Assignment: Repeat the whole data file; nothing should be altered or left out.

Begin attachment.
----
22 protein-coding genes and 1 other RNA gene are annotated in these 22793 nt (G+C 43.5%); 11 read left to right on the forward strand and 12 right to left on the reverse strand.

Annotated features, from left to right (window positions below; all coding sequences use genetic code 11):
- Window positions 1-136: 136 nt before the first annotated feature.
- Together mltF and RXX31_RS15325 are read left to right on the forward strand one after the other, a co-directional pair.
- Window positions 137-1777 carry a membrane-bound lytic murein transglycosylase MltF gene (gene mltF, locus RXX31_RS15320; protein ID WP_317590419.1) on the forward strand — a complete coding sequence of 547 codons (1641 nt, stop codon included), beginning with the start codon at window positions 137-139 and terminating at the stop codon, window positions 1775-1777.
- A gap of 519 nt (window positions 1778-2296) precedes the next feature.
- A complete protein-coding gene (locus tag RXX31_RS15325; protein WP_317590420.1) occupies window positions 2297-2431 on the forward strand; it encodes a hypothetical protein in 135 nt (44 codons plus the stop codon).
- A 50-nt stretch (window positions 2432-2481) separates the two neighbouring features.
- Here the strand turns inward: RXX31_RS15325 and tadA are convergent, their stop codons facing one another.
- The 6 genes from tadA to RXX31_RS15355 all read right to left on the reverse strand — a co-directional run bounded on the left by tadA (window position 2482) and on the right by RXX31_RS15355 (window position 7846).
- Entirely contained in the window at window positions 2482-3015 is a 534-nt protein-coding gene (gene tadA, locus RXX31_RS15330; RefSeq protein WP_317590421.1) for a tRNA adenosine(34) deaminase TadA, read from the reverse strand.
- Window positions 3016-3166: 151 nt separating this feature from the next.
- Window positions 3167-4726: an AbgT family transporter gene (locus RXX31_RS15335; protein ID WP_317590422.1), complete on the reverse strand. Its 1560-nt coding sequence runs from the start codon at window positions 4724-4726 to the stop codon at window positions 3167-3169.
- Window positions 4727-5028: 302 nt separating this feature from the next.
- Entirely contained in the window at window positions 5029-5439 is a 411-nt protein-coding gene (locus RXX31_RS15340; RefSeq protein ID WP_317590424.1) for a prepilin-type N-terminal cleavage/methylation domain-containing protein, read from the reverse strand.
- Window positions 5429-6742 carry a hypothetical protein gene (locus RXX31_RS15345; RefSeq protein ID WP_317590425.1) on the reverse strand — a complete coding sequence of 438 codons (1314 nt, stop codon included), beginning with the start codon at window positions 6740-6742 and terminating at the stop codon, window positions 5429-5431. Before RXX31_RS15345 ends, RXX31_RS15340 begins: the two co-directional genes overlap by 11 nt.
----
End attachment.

22 protein-coding genes and 1 other RNA gene are annotated in these 22793 nt (G+C 43.5%); 11 read left to right on the forward strand and 12 right to left on the reverse strand.

Annotated features, from left to right (window positions below; all coding sequences use genetic code 11):
- Window positions 1-136: 136 nt before the first annotated feature.
- Together mltF and RXX31_RS15325 are read left to right on the forward strand one after the other, a co-directional pair.
- Window positions 137-1777 carry a membrane-bound lytic murein transglycosylase MltF gene (gene mltF, locus RXX31_RS15320; protein ID WP_317590419.1) on the forward strand — a complete coding sequence of 547 codons (1641 nt, stop codon included), beginning with the start codon at window positions 137-139 and terminating at the stop codon, window positions 1775-1777.
- A gap of 519 nt (window positions 1778-2296) precedes the next feature.
- A complete protein-coding gene (locus tag RXX31_RS15325; protein WP_317590420.1) occupies window positions 2297-2431 on the forward strand; it encodes a hypothetical protein in 135 nt (44 codons plus the stop codon).
- A 50-nt stretch (window positions 2432-2481) separates the two neighbouring features.
- Here the strand turns inward: RXX31_RS15325 and tadA are convergent, their stop codons facing one another.
- The 6 genes from tadA to RXX31_RS15355 all read right to left on the reverse strand — a co-directional run bounded on the left by tadA (window position 2482) and on the right by RXX31_RS15355 (window position 7846).
- Entirely contained in the window at window positions 2482-3015 is a 534-nt protein-coding gene (gene tadA, locus RXX31_RS15330; RefSeq protein WP_317590421.1) for a tRNA adenosine(34) deaminase TadA, read from the reverse strand.
- Window positions 3016-3166: 151 nt separating this feature from the next.
- Window positions 3167-4726: an AbgT family transporter gene (locus RXX31_RS15335; protein ID WP_317590422.1), complete on the reverse strand. Its 1560-nt coding sequence runs from the start codon at window positions 4724-4726 to the stop codon at window positions 3167-3169.
- Window positions 4727-5028: 302 nt separating this feature from the next.
- Entirely contained in the window at window positions 5029-5439 is a 411-nt protein-coding gene (locus RXX31_RS15340; RefSeq protein ID WP_317590424.1) for a prepilin-type N-terminal cleavage/methylation domain-containing protein, read from the reverse strand.
- Window positions 5429-6742 carry a hypothetical protein gene (locus RXX31_RS15345; RefSeq protein ID WP_317590425.1) on the reverse strand — a complete coding sequence of 438 codons (1314 nt, stop codon included), beginning with the start codon at window positions 6740-6742 and terminating at the stop codon, window positions 5429-5431. Before RXX31_RS15345 ends, RXX31_RS15340 begins: the two co-directional genes overlap by 11 nt.